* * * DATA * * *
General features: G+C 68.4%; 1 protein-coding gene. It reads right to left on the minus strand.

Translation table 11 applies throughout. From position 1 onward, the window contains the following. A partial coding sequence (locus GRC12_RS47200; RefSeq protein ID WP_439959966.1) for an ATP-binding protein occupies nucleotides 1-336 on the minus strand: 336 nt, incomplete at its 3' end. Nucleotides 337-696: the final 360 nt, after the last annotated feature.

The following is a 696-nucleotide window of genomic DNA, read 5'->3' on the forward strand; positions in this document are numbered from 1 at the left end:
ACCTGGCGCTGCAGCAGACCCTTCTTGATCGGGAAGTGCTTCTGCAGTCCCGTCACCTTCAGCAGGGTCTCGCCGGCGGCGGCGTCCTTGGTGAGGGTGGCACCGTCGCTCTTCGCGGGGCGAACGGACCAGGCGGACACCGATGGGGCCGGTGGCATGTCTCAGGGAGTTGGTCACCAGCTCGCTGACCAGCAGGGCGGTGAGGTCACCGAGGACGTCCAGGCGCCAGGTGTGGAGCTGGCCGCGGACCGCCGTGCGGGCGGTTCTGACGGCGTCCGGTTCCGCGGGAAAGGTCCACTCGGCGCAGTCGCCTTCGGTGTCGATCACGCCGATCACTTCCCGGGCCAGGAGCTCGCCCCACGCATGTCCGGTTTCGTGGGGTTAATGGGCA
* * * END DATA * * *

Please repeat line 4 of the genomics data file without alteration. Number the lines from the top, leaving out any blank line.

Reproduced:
ACCTGGCGCTGCAGCAGACCCTTCTTGATCGGGAAGTGCTTCTGCAGTCCCGTCACCTTCAGCAGGGTCTCGCCGGCGGCGGCGTCCTTGGTGAGGGTGGCACCGTCGCTCTTCGCGGGGCGAACGGACCAGGCGGACACCGATGGGGCCGGTGGCATGTCTCAGGGAGTTGGTCACCAGCTCGCTGACCAGCAGGGCGGTGAGGTCACCGAGGACGTCCAGGCGCCAGGTGTGGAGCTGGCCGCGGACCGCCGTGCGGGCGGTTCTGACGGCGTCCGGTTCCGCGGGAAAGGTCCACTCGGCGCAGTCGCCTTCGGTGTCGATCACGCCGATCACTTCCCGGGCCAGGAGCTCGCCCCACGCATGTCCGGTTTCGTGGGGTTAATGGGCA